We've seen the temporary 'pop-up' concept applied to waste-free restaurants, shops, and of course, hotels -- which allow travellers to ditch the usual sleeping bag and tent for something a little more comfortable, usually in a unique destination (think boats, shipping containers and prefab pods in out-of-the-way places).
This pop-up cabin in the Welsh countryside was recently completed by London-based firm Miller Kendrick Architects as part of Wales’s Year of Legends festival, which invited designers from around the world to construct several pop-up mini-hotels as part of an initiative boosting tourism in Wales. Located at Castell y Bere, Miller Kendrick's winning entry is named "Arthur's Cave," and draws its inspiration from local Welsh folklore, particularly in reference to the legend of King Arthur, who supposedly took refuge in a cave with his knights.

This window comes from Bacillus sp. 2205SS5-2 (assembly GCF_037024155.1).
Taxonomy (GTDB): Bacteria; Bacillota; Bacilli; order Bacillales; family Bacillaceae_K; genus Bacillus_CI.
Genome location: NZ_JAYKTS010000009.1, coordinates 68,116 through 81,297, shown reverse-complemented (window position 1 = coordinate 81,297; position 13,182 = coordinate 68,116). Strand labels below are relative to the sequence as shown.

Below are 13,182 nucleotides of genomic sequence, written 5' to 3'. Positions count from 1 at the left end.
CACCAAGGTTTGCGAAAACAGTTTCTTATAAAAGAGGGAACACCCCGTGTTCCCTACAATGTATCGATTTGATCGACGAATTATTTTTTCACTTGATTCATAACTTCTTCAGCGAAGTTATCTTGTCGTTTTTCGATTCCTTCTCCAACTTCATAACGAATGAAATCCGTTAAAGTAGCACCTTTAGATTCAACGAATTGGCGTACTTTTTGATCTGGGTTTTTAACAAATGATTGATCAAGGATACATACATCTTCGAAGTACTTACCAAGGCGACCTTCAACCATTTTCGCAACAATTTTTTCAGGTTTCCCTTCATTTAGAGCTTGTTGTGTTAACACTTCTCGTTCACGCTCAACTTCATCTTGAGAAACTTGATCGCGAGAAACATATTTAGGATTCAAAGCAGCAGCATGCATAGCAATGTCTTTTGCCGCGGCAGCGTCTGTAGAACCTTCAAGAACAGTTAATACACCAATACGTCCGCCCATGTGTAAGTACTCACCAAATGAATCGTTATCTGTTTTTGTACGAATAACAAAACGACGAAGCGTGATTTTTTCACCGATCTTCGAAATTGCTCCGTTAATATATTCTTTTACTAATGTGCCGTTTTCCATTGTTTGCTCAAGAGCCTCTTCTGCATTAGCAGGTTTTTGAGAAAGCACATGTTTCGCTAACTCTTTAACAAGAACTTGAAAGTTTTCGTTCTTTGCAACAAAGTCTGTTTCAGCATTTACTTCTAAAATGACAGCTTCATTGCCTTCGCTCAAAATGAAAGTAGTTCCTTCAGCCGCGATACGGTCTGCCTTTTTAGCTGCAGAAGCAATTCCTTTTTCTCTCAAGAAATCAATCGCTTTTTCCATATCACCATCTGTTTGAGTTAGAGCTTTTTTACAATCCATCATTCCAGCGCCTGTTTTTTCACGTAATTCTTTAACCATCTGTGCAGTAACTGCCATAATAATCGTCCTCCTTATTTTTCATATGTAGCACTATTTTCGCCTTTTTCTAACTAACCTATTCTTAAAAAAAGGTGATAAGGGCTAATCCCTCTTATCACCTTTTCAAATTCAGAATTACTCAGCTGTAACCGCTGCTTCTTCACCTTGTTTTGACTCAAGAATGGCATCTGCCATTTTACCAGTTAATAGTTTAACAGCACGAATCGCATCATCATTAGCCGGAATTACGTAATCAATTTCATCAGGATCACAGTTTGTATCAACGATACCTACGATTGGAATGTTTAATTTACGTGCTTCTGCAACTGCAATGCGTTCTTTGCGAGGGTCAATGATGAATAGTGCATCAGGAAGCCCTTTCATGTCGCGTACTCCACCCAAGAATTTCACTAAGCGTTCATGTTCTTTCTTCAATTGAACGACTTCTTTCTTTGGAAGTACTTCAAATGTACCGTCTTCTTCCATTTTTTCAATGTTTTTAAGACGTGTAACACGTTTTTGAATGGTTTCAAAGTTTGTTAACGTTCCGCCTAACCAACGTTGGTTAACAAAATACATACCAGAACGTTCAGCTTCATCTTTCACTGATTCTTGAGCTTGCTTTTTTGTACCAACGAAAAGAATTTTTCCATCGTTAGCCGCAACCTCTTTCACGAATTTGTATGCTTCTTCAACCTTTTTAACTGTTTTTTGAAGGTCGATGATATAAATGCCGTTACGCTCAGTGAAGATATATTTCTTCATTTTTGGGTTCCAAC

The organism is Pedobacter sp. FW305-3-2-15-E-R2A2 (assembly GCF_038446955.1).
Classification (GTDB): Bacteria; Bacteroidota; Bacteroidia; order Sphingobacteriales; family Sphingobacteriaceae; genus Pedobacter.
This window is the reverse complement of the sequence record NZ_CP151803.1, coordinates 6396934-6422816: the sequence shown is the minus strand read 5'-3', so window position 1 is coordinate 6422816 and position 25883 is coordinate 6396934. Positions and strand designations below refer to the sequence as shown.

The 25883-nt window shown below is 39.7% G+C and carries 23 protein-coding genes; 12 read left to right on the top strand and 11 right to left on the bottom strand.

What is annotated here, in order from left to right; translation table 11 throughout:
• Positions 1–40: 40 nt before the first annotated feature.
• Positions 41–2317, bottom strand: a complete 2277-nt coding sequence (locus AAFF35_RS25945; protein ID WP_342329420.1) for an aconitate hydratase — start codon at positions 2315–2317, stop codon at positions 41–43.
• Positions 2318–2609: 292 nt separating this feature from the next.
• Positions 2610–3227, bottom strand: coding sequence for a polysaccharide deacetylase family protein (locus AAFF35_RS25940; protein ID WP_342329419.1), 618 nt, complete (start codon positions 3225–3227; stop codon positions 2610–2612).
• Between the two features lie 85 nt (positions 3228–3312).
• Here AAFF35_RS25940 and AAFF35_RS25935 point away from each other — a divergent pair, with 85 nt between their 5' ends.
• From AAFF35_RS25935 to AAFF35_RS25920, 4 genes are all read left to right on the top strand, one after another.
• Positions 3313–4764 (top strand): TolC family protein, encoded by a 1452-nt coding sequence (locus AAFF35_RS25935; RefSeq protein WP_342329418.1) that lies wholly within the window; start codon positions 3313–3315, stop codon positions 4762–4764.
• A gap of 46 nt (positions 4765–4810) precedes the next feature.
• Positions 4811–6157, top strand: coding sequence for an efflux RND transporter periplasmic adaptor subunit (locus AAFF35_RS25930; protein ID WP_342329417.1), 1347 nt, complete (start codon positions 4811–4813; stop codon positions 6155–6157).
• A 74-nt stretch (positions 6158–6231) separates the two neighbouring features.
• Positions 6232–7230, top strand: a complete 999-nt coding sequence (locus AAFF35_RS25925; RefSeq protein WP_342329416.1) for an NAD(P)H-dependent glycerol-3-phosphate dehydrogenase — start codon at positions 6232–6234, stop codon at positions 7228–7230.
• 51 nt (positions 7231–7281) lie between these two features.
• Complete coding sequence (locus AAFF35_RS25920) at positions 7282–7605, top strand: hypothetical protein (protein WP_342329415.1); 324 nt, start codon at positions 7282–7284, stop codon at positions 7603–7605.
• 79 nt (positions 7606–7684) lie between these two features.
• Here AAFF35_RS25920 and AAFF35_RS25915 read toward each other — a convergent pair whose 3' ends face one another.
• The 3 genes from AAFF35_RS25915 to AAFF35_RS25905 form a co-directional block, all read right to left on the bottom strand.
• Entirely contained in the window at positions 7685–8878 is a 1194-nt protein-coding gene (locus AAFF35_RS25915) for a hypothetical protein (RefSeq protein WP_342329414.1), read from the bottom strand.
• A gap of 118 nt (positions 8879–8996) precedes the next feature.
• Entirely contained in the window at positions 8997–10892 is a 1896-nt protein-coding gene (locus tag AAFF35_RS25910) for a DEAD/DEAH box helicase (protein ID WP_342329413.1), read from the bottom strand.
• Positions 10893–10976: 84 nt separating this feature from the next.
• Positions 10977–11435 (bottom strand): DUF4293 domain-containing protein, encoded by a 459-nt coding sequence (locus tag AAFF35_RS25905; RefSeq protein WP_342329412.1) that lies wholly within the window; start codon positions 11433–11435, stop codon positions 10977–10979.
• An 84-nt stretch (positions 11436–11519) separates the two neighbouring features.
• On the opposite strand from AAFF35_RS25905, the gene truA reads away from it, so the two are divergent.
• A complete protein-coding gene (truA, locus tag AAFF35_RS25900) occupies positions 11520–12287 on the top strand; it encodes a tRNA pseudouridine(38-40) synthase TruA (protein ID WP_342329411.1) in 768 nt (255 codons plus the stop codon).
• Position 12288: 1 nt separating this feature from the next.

The cabin is decidedly cave-like: upon entering is the small sitting area, then one walks past the small bathroom into the sleeping 'den' at the back. The cabin uses CNC-cut birch plywood for its undulating rib structure and sheathing. Each rib section consists of several smaller pieces that are connected together using jigsaw joints. For heating, the cabin uses a small woodstove, and is equipped with hot and cold running water, LED lighting powered by solar panels and a composting toilet.
Besides finding local inspiration for the concept, the designers also strove to find local sources for the cabin's materials: dark-stained larch boards from Esgair Forest and milled in Machynlleth for the exterior, and sheep's wool insulation from Ty-Mwar.
Arthur's Cave will be one of eight unique pop-up hotels that will be opening up this summer, each offering a one-of-a-kind glamping experience. For more information, you can visit Epic Retreats and Miller Kendrick Architects.